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Probably a stupid question...

Discussion in 'Motorcycle Talk' started by Instig8R1, Aug 30, 2012.

  1. One of my co-workers got a flat tire on his bike last nite and is looking to get it fixed. The question is, can you fix a streetbike tire? I've never ran into this before and was curious. It is tubless BTW

  2. Its a not a stupid question. How did the tire get damaged? Is the there a nail and/or screw in the center of the tire? Than you can repair with kit like this one and follow the directions that come with the kit and you should good for many more miles.
  3. I haven't seen it. It went flat last nite on the way home. hex has called a few places today and they said they will not repair.

    Thanks guys
  4. He can get a gummy plug kit from walmart and be back on the road within hours. I still have a plug in my rear tire from 2010.
  5. Can it be fix? Yes, and it maybe just fine....right up until it's not.
    Also, a patched or plug tire no longer is speed rated, if you ride hard, replace it.

    Personally, and I am by no means a rich guy at all, but really, it's best to replace it.

    Tires are cheap, Life-fight to the emergency room is not.
  6. james1300

    james1300 Track School Dazed

    Well said Jiffytune.
    And NO. Yours is NOT a stupid question. When it comes to safety, Nothing is a stupid question.
  7. You won't find anyone to plug it. Their liability insurance won't allow them to plug tires.

    You can plug it yourself. I have no hesitation riding a properly plugged tire but that's just me - lots of other people will say I'm stupid for doing it. People will argue about it forever, you have to make your own decision.

    If he chooses to patch it, get the mushroom type plug, not the string type. Not that the cord type is bad, just the mushroom type is better.

    Edit: Like this one :
    Last edited: Aug 30, 2012
  8. I tracked on the previously mentioned plugged tire tire. Excess of 150mph. It's not like it's going to spontaneously explode...

    Replacing it isn't bad advice though, it's only money.
  9. You don't ride much do ya.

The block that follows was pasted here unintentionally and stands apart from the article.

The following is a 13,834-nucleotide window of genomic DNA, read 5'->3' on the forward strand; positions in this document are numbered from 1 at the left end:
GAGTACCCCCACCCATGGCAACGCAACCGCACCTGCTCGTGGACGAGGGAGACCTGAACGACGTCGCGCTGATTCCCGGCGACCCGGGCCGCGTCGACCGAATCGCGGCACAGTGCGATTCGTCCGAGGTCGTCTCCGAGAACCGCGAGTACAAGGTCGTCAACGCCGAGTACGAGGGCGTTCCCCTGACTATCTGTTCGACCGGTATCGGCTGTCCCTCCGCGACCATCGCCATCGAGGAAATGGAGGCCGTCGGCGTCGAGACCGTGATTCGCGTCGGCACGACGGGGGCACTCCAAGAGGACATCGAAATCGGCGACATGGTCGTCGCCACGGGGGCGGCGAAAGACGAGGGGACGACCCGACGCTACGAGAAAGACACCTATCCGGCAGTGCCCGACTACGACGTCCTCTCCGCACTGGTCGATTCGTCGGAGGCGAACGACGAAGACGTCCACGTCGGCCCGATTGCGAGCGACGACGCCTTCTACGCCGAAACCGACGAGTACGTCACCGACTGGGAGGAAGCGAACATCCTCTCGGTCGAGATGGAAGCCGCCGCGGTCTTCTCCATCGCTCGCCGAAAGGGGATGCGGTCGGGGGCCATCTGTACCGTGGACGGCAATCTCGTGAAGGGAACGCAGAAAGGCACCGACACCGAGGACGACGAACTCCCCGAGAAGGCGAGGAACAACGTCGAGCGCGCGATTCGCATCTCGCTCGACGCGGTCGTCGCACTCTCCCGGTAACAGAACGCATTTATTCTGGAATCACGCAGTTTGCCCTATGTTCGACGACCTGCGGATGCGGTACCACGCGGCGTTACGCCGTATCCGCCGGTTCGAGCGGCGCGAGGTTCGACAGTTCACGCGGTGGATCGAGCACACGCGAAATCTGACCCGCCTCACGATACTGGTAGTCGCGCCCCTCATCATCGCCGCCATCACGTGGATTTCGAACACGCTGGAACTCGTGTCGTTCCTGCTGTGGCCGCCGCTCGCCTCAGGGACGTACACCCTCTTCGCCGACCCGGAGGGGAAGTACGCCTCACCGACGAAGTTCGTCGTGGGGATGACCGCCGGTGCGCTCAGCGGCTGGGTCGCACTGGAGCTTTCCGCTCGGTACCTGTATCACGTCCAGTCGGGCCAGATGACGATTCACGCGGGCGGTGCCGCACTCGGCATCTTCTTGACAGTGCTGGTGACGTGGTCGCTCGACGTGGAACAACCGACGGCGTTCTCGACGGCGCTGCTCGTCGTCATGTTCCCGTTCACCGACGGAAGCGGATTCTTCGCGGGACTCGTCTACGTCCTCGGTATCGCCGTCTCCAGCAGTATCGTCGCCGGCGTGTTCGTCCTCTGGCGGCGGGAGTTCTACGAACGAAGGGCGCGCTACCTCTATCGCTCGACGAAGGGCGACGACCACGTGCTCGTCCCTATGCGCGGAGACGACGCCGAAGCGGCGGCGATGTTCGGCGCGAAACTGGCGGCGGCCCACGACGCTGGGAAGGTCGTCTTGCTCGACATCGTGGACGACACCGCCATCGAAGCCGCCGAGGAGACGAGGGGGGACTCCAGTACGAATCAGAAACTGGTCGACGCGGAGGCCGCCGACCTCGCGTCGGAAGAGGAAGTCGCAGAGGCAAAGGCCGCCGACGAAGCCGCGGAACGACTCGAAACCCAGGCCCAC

10. I actually took it off and kept it for a spare after I rode from Wyoming to Texas. Ended up having to put it on when I got back, did a trackday and a few thousand miles on it. Definitely due to be replaced.
  11. I know of a bike shop in Kitsap county that will repair a tire. Put plenty of miles on it. Now that I have tubes underneath, it's not really a concern whatsoever :)
  12. Jims08Z06

    Jims08Z06 Bat Crazed

    A bike has two small contact patches, that's all that's between you and the pavement. With two ton vehicles buzzing around you, if you have a failure then _ _ _ _ _ _?
    PS and yes it can be plugged, would I, Absolutely not...AJ
  13. KevinD

    KevinD Modulator Staff Member

    Different strokes...

    I wouldn't hesitate to plug/patch insert a tube in a tubeless tire and ride it until it's worn out. And I'd do so if I had a sport bike, too.


  14. If you don't mind bringing it to everett I could plug it for you with one of these.


    Stop & Go Tire Plugger
  15. Thanks for all the info. We work in a repair shop and are very familiar with guidelines on repairing car tires. We also have the "speed rated" patch plugs. My thoughts were replace it for the same reason stated above, but the tire only has about 150 miles on it. It's on a ZRX1200 FWIW.

    I appreciate the knowledge. Thanks again.
  16. PeteN95

    PeteN95 Moderator Staff Member

    I am just curious if any of these "safety" experts can provide information about a specific case where a repaired tire failed catastrophically due to the repair?!
  17. RedKat600

    RedKat600 Vintage Screwball Staff Member

    It's not due to the repair, it's due to the initial damage. Like cords being punctured or broken, etc. Things that a plug just can't fix. At least that's the speech that's given.

    However I, like you, can't find any kind of documented failure due to a plugged tire. As a matter of fact, what I see a lot of is mythbusting in this regard.
  18. I've run the rubber plugs on two tires to 130+mph for ~70% of the tires life with no noticed adverse effects. Of course I accepted the potential risk associated with that. I would not hesitate to run those at any sort of legal or sane speeds. Of course the "proper" fix is to replace the tire...
  19. It's not the repair that causes failure. It's if there is initial damage that compromises the tire or low air pressure that causes failure. I just hadn't heard of repairing a m/c tire.

    Have repaired a lot of tires over the years on cars and had very little problem as long as the guidelines are followed.

    However, I still haven't seen this particular tire, so I don't if the tire is hurt. We shall see
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